Author(s): Molnar FJ, Byszewski AM, Marshall SC, ManSonHing M
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Abstract OBJECTIVE: To provide background for physicians'in-office assessment of medical fitness to drive, including legal risks and responsibilities. To review opinion-based approaches and current attempts to promote evidence-based strategies for this assessment. QUALITY OF EVIDENCE: MEDLINE, EMBASE, CINAHL, PsyclNFO, Ageline, and Sociofile were searched from 1966 on for articles on health-related and medical aspects of fitness to drive. More than 1500 papers were reviewed to find practical approaches to, or guidelines for, assessing medical fitness to drive in primary care. Only level III evidence was found. No evidence-based approaches were found. MAIN MESSAGE: Three practical methods of assessment are discussed: the American Medical Association guidelines, SAFE DRIVE, and CanDRIVE. CONCLUSION: There is no evidence-based information to help physicians make decisions regarding medical fitness to drive. Current approaches are primarily opinion-based and are of unknown predictive value. Research initiatives, such as the CanDRIVE program of the Canadian Institutes of Health Research, can provide empiric data that would allow us to move from opinion to evidence.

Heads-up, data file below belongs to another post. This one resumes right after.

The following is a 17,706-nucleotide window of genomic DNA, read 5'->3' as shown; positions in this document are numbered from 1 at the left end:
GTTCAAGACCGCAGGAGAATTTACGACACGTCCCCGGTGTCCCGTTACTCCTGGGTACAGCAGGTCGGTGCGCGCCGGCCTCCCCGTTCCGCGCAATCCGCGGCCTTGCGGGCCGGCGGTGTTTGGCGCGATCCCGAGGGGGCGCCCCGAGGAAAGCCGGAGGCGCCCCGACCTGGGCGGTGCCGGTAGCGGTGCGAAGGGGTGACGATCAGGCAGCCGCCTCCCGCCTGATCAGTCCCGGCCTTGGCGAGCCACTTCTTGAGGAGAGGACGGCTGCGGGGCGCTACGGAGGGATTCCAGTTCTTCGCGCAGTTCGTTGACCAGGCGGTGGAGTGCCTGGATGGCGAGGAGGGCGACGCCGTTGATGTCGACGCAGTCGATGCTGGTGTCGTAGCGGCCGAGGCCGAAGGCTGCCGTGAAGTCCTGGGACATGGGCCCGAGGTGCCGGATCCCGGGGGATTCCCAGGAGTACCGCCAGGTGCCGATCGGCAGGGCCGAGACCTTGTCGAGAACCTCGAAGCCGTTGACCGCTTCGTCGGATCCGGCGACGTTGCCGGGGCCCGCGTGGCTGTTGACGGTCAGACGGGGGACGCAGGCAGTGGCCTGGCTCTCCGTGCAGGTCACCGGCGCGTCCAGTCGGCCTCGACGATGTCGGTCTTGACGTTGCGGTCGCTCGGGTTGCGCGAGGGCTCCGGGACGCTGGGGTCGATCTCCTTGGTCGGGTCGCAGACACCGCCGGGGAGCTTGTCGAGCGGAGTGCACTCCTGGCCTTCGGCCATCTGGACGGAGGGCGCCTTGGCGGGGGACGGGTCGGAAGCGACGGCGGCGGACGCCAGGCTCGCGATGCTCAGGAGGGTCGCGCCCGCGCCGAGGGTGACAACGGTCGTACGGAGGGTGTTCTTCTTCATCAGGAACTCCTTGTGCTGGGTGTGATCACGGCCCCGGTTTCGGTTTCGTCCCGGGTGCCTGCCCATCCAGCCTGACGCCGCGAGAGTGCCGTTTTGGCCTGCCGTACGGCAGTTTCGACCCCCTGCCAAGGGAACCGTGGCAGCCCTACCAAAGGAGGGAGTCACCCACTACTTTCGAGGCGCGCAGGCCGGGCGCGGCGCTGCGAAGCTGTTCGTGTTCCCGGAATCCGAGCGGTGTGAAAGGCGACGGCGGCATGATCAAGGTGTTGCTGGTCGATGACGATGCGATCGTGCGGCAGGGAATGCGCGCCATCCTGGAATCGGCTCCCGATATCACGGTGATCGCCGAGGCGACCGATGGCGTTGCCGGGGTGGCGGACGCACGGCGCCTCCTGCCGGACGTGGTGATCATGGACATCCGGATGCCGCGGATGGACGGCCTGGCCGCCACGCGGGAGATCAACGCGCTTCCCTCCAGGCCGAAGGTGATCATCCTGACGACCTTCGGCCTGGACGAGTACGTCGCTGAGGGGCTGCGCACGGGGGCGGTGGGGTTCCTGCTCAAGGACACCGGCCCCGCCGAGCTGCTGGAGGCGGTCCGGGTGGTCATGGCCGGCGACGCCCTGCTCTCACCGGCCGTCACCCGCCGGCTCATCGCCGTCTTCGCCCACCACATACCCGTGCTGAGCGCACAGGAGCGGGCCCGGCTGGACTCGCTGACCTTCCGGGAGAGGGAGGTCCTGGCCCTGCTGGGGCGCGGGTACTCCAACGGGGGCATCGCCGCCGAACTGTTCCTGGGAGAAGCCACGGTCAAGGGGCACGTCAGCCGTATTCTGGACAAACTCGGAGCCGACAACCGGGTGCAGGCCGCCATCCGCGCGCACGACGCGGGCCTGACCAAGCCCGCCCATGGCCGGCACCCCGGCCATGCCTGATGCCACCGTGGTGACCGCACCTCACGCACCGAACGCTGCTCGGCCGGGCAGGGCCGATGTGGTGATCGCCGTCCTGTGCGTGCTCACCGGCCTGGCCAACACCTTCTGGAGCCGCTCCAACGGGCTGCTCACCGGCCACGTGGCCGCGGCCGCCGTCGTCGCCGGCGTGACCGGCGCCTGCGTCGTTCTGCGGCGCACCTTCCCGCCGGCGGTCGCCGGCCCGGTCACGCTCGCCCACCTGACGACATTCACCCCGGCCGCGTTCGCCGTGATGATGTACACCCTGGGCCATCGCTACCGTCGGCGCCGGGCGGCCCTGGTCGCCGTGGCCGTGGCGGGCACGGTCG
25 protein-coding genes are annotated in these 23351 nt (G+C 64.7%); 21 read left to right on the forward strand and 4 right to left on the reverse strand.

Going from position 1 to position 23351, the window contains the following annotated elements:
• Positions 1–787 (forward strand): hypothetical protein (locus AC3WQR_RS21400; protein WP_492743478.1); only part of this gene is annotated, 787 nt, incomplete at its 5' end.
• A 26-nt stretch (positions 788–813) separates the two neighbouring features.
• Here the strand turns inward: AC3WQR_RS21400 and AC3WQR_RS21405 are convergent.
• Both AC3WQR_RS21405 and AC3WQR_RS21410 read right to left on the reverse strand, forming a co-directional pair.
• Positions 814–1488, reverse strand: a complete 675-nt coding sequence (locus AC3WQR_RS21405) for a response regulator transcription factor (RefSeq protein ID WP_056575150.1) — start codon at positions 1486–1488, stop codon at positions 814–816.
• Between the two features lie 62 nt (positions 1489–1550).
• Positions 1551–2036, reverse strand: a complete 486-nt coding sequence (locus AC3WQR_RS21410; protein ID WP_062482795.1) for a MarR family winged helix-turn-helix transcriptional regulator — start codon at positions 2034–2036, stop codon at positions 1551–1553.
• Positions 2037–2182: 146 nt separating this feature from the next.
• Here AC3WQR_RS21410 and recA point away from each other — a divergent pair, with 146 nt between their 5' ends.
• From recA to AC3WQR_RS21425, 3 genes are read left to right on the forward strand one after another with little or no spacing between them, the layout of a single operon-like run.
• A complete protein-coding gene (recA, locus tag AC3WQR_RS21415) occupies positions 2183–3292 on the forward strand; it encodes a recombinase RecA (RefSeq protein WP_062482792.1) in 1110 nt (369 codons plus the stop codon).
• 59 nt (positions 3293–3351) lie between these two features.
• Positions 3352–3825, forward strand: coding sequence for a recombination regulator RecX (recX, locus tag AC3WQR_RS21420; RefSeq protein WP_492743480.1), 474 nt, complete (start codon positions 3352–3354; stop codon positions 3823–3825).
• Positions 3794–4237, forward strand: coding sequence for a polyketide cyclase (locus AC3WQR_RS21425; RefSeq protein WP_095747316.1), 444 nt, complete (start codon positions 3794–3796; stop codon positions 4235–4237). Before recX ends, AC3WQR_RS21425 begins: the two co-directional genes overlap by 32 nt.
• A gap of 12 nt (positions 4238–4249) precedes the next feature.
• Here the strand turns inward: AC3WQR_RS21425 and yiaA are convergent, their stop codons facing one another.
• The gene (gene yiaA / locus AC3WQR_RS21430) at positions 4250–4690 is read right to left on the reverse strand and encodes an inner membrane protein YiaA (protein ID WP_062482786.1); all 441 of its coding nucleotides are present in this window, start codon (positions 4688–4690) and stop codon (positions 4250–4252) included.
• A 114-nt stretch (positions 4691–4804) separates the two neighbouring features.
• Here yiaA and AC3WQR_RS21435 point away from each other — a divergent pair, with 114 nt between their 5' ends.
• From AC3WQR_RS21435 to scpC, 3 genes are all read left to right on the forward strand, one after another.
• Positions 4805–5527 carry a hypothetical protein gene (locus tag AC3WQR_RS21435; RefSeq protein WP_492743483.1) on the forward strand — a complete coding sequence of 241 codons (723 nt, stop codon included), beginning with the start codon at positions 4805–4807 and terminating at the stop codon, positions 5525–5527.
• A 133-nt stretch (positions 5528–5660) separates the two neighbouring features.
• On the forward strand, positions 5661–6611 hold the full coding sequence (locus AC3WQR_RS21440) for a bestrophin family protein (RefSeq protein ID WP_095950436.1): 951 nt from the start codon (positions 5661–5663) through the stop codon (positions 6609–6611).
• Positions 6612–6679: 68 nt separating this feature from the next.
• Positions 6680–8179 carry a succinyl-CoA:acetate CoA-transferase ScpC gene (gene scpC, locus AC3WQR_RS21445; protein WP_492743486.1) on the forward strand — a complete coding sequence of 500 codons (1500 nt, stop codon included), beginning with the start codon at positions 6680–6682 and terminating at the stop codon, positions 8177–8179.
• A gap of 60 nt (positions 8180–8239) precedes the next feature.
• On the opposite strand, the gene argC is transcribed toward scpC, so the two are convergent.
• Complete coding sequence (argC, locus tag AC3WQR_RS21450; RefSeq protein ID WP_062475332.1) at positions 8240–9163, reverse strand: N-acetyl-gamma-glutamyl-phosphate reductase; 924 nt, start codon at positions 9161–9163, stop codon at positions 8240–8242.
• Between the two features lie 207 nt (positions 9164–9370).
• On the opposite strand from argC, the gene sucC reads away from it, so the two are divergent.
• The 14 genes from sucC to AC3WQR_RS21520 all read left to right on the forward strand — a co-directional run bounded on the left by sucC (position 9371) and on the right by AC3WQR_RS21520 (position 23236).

This article was published in Can Fam Physician
and referenced in Advances in Automobile Engineering